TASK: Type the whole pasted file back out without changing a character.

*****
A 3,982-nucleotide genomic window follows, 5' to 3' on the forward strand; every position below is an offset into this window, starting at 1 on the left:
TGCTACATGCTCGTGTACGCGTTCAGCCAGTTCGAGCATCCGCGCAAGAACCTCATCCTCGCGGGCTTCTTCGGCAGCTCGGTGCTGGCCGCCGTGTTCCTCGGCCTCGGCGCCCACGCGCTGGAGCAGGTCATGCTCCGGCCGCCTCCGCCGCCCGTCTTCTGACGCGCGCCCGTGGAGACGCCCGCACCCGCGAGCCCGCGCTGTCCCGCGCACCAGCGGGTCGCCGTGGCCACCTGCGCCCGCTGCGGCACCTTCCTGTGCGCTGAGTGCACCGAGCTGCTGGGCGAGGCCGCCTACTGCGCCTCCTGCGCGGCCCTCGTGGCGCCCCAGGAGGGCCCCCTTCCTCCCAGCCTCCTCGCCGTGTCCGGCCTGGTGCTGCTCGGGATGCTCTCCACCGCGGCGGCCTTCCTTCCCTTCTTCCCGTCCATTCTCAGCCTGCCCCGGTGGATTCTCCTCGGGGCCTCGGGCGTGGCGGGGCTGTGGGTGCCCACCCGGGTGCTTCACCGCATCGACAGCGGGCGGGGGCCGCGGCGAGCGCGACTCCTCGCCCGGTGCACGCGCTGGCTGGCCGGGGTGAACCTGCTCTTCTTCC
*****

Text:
A 3,982-nucleotide genomic window follows, 5' to 3' on the forward strand; every position below is an offset into this window, starting at 1 on the left:
TGCTACATGCTCGTGTACGCGTTCAGCCAGTTCGAGCATCCGCGCAAGAACCTCATCCTCGCGGGCTTCTTCGGCAGCTCGGTGCTGGCCGCCGTGTTCCTCGGCCTCGGCGCCCACGCGCTGGAGCAGGTCATGCTCCGGCCGCCTCCGCCGCCCGTCTTCTGACGCGCGCCCGTGGAGACGCCCGCACCCGCGAGCCCGCGCTGTCCCGCGCACCAGCGGGTCGCCGTGGCCACCTGCGCCCGCTGCGGCACCTTCCTGTGCGCTGAGTGCACCGAGCTGCTGGGCGAGGCCGCCTACTGCGCCTCCTGCGCGGCCCTCGTGGCGCCCCAGGAGGGCCCCCTTCCTCCCAGCCTCCTCGCCGTGTCCGGCCTGGTGCTGCTCGGGATGCTCTCCACCGCGGCGGCCTTCCTTCCCTTCTTCCCGTCCATTCTCAGCCTGCCCCGGTGGATTCTCCTCGGGGCCTCGGGCGTGGCGGGGCTGTGGGTGCCCACCCGGGTGCTTCACCGCATCGACAGCGGGCGGGGGCCGCGGCGAGCGCGACTCCTCGCCCGGTGCACGCGCTGGCTGGCCGGGGTGAACCTGCTCTTCTTCC